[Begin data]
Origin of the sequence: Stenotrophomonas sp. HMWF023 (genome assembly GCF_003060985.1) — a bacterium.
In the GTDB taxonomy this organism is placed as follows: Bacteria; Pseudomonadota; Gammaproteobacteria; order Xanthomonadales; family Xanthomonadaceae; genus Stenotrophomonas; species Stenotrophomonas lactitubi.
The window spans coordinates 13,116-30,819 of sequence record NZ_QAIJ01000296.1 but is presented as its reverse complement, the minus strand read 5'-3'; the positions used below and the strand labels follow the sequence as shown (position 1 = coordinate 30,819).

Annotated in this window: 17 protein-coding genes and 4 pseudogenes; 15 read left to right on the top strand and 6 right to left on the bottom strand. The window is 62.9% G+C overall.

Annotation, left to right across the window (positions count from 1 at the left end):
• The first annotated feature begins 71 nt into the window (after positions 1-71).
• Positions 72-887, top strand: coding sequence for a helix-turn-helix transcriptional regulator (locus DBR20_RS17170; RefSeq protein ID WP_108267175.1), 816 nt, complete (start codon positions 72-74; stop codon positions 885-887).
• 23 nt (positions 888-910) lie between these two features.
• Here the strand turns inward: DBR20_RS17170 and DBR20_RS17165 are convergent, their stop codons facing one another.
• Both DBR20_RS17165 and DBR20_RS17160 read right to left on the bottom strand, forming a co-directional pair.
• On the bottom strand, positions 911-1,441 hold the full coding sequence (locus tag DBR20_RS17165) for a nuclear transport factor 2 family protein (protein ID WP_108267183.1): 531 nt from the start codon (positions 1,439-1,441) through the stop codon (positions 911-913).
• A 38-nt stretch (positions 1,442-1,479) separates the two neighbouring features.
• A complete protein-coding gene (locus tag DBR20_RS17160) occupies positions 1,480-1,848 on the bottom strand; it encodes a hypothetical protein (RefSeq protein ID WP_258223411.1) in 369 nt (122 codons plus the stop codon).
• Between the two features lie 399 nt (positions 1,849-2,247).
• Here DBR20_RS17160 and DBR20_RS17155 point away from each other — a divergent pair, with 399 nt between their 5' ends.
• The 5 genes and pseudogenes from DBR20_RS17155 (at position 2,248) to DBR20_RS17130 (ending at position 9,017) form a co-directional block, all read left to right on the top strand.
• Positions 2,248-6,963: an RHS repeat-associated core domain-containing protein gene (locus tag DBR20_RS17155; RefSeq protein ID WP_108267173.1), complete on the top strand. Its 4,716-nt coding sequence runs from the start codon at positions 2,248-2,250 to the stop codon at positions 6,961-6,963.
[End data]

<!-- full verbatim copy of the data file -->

Origin of the sequence: Stenotrophomonas sp. HMWF023 (genome assembly GCF_003060985.1) — a bacterium.
In the GTDB taxonomy this organism is placed as follows: Bacteria; Pseudomonadota; Gammaproteobacteria; order Xanthomonadales; family Xanthomonadaceae; genus Stenotrophomonas; species Stenotrophomonas lactitubi.
The window spans coordinates 13,116-30,819 of sequence record NZ_QAIJ01000296.1 but is presented as its reverse complement, the minus strand read 5'-3'; the positions used below and the strand labels follow the sequence as shown (position 1 = coordinate 30,819).

Annotated in this window: 17 protein-coding genes and 4 pseudogenes; 15 read left to right on the top strand and 6 right to left on the bottom strand. The window is 62.9% G+C overall.

Annotation, left to right across the window (positions count from 1 at the left end):
• The first annotated feature begins 71 nt into the window (after positions 1-71).
• Positions 72-887, top strand: coding sequence for a helix-turn-helix transcriptional regulator (locus DBR20_RS17170; RefSeq protein ID WP_108267175.1), 816 nt, complete (start codon positions 72-74; stop codon positions 885-887).
• 23 nt (positions 888-910) lie between these two features.
• Here the strand turns inward: DBR20_RS17170 and DBR20_RS17165 are convergent, their stop codons facing one another.
• Both DBR20_RS17165 and DBR20_RS17160 read right to left on the bottom strand, forming a co-directional pair.
• On the bottom strand, positions 911-1,441 hold the full coding sequence (locus tag DBR20_RS17165) for a nuclear transport factor 2 family protein (protein ID WP_108267183.1): 531 nt from the start codon (positions 1,439-1,441) through the stop codon (positions 911-913).
• A 38-nt stretch (positions 1,442-1,479) separates the two neighbouring features.
• A complete protein-coding gene (locus tag DBR20_RS17160) occupies positions 1,480-1,848 on the bottom strand; it encodes a hypothetical protein (RefSeq protein ID WP_258223411.1) in 369 nt (122 codons plus the stop codon).
• Between the two features lie 399 nt (positions 1,849-2,247).
• Here DBR20_RS17160 and DBR20_RS17155 point away from each other — a divergent pair, with 399 nt between their 5' ends.
• The 5 genes and pseudogenes from DBR20_RS17155 (at position 2,248) to DBR20_RS17130 (ending at position 9,017) form a co-directional block, all read left to right on the top strand.
• Positions 2,248-6,963: an RHS repeat-associated core domain-containing protein gene (locus tag DBR20_RS17155; RefSeq protein ID WP_108267173.1), complete on the top strand. Its 4,716-nt coding sequence runs from the start codon at positions 2,248-2,250 to the stop codon at positions 6,961-6,963.